Of course, one of the most delightful aspects of the winter holidays is to experience the lights in your own neighborhood. You may even want to drive to other areas of your city or town to see more expansive light displays. It is important to be cautious when walking outside to view these lights as well. Try to keep to areas that are well-lit at night.
Preventing arthritis pain
The holiday season has a number of hazards for individuals dealing with the effects of arthritis, either rheumatoid arthritis or osteoarthritis. Simple tasks from hanging small ornaments on the tree to wrapping packages can cause additional pain. You may wish to consider a pair of arthritis gloves which can help control pain when using your hands for fine, detailed work. Take your time and take frequent breaks. Use tools that can help such as automatic scissors. Don’t be afraid to use stick-on bows rather than tying intricate ribbons on the packages yourself.
Arthritis pain often hits while in the kitchen, too. Chopping vegetables, baking, and using small hand tools can be difficult. There are plenty of kitchen gadgets that can help the cooking process such as food processors or choppers. Involve the whole family to help prepare and cook holiday feast.
Celebrating the winter holidays should not be painful in any way. Winter is already a difficult time of the year for many people so adding physical pain to the equation certainly doesn’t help. Whenever you can, ask for help. Your friends, family, and neighbors will understand and can help you plan and execute a lovely holiday to celebrate the season.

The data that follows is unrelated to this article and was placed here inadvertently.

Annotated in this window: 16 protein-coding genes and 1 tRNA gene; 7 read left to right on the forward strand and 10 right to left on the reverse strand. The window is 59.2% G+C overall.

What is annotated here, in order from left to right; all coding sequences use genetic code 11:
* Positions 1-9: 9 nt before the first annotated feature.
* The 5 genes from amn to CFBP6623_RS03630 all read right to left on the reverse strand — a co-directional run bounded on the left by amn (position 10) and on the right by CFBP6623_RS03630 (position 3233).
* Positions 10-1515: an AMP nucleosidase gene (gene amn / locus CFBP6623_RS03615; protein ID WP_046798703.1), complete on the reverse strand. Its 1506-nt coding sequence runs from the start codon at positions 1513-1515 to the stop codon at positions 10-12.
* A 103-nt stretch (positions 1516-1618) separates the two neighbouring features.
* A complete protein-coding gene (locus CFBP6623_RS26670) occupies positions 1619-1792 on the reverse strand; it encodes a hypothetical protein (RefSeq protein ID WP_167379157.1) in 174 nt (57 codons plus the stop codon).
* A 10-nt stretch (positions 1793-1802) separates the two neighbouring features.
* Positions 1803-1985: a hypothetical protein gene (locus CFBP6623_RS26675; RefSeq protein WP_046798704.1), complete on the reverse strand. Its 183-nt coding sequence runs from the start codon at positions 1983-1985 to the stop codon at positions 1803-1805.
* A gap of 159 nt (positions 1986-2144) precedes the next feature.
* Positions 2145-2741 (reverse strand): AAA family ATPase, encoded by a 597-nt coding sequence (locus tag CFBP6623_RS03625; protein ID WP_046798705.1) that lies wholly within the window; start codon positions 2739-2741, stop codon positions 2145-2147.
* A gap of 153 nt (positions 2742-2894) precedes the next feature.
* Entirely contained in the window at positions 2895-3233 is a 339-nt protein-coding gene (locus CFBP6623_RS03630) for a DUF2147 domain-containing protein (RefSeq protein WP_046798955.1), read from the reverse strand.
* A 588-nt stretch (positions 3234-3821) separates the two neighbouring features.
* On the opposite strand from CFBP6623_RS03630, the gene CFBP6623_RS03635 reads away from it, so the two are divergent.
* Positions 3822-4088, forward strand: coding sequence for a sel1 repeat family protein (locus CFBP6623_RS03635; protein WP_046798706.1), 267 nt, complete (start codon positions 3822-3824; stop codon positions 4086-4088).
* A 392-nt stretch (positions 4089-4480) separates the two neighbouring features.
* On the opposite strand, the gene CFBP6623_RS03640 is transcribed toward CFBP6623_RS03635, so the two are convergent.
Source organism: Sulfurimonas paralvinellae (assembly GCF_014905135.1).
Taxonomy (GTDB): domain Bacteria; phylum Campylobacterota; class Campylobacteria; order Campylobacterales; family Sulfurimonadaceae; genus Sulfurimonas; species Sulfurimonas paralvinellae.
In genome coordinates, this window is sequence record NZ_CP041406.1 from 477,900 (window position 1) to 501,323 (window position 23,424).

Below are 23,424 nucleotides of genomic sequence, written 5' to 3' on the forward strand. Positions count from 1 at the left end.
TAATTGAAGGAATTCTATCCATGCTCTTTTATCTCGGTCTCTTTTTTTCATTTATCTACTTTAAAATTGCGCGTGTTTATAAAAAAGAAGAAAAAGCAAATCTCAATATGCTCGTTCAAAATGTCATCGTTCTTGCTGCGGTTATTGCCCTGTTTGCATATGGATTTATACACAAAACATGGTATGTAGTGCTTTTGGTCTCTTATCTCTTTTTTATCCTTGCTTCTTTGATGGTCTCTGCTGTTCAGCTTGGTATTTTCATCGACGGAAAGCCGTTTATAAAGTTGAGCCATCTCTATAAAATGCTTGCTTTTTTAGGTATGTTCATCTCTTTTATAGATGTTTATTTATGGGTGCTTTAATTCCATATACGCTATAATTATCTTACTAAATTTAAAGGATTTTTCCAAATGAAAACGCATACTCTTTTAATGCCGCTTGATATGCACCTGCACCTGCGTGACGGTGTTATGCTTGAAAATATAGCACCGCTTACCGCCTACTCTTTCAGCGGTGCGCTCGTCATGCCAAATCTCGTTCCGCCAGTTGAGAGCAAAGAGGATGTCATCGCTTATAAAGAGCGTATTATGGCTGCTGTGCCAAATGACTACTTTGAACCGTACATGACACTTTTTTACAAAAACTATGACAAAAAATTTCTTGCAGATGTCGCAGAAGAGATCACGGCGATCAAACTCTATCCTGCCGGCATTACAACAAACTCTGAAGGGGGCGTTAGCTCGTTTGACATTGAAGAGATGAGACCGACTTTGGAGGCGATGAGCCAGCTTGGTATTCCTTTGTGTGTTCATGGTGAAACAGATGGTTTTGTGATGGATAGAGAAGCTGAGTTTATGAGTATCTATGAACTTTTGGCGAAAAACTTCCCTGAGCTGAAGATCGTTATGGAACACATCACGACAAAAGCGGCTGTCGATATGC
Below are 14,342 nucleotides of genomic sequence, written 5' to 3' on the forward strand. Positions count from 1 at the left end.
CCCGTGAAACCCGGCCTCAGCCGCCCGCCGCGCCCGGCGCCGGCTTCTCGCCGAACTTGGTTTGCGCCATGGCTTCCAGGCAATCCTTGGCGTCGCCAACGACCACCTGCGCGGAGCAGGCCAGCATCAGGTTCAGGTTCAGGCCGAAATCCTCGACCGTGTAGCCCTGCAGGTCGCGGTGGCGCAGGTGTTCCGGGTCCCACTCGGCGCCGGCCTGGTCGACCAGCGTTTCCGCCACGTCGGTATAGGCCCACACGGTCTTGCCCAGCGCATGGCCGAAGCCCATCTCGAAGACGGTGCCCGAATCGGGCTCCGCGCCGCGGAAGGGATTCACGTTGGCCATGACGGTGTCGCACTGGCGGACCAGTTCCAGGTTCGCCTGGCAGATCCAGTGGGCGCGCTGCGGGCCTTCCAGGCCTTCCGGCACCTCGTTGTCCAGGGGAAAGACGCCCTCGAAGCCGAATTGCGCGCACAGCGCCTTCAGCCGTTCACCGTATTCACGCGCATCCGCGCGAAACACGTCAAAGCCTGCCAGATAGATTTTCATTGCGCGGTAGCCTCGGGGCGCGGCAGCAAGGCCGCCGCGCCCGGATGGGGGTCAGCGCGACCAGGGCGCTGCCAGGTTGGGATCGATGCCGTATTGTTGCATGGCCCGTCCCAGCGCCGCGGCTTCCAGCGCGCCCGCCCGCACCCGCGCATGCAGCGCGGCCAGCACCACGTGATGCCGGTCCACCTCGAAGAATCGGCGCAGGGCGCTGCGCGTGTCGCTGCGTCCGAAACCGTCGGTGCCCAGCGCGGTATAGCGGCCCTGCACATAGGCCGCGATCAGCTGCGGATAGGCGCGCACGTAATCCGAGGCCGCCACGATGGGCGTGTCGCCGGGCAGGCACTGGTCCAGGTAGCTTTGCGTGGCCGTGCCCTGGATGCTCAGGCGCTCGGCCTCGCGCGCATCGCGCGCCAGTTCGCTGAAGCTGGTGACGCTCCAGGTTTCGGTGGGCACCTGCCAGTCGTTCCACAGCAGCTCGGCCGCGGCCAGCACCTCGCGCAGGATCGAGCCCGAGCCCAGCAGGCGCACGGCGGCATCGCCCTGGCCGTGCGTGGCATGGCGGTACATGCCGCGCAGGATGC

Staying pain-free during the holidays
Here are some additional tips to stay pain-free this holiday season:
- Eat healthy and exercise: While it can be difficult, or nearly impossible, try to make healthy choices when it comes to eating this holiday season. Plan for holiday parties so you don’t give in to the temptation of eating everything in sight. Avoid keeping fatty and sugary foods in your house.
- Stay hydrated: Water is essential. It not only keeps our bodies hydrated but it helps to prevent inflammation in the body that can cause additional pain. The winter air can be drying so drink enough water to stay hydrated. You can enjoy some hot beverages like tea as well.
- Avoid stress: While the holidays are meant to bring us cheer and joy they can be stressful for many people. Keeping up with the shopping and decorating can be exhausting. You may need to gather with family members with whom you don’t get along. Do what you can to alleviate stress this time of year. Meditation or a practice such as yoga can help.
- Get enough sleep: Finally, be sure you get enough sleep. Staying up late at night visiting with family or friends can be attractive but exhaustion can set in quickly, especially during these long, dark nights. In general, try to maintain a regular sleep schedule. Use supplements or relaxing teas to help you get to sleep naturally.
How do you avoid pain while decorating for the holidays?
Image by Josh via Flickr